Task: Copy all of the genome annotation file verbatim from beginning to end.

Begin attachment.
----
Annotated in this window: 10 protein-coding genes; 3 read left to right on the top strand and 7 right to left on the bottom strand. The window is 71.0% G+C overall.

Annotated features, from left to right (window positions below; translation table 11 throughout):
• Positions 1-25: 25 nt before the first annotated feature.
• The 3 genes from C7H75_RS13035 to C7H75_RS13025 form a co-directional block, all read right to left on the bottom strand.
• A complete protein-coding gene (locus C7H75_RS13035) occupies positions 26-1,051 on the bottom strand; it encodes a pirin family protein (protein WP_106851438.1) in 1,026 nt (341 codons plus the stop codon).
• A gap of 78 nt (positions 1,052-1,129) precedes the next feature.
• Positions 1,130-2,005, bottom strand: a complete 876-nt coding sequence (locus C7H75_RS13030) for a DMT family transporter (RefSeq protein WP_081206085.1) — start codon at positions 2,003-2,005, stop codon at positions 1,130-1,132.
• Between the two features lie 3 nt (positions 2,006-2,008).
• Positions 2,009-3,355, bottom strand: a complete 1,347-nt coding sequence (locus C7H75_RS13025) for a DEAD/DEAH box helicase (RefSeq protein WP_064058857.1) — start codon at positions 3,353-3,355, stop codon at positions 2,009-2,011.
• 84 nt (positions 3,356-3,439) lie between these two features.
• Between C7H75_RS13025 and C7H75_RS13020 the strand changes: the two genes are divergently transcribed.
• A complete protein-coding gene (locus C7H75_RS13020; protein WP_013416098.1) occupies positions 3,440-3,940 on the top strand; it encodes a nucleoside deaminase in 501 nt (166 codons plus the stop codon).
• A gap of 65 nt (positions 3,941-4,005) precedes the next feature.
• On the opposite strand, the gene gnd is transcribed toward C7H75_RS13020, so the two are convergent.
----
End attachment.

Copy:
Annotated in this window: 10 protein-coding genes; 3 read left to right on the top strand and 7 right to left on the bottom strand. The window is 71.0% G+C overall.

Annotated features, from left to right (window positions below; translation table 11 throughout):
• Positions 1-25: 25 nt before the first annotated feature.
• The 3 genes from C7H75_RS13035 to C7H75_RS13025 form a co-directional block, all read right to left on the bottom strand.
• A complete protein-coding gene (locus C7H75_RS13035) occupies positions 26-1,051 on the bottom strand; it encodes a pirin family protein (protein WP_106851438.1) in 1,026 nt (341 codons plus the stop codon).
• A gap of 78 nt (positions 1,052-1,129) precedes the next feature.
• Positions 1,130-2,005, bottom strand: a complete 876-nt coding sequence (locus C7H75_RS13030) for a DMT family transporter (RefSeq protein WP_081206085.1) — start codon at positions 2,003-2,005, stop codon at positions 1,130-1,132.
• Between the two features lie 3 nt (positions 2,006-2,008).
• Positions 2,009-3,355, bottom strand: a complete 1,347-nt coding sequence (locus C7H75_RS13025) for a DEAD/DEAH box helicase (RefSeq protein WP_064058857.1) — start codon at positions 3,353-3,355, stop codon at positions 2,009-2,011.
• 84 nt (positions 3,356-3,439) lie between these two features.
• Between C7H75_RS13025 and C7H75_RS13020 the strand changes: the two genes are divergently transcribed.
• A complete protein-coding gene (locus C7H75_RS13020; protein WP_013416098.1) occupies positions 3,440-3,940 on the top strand; it encodes a nucleoside deaminase in 501 nt (166 codons plus the stop codon).
• A gap of 65 nt (positions 3,941-4,005) precedes the next feature.
• On the opposite strand, the gene gnd is transcribed toward C7H75_RS13020, so the two are convergent.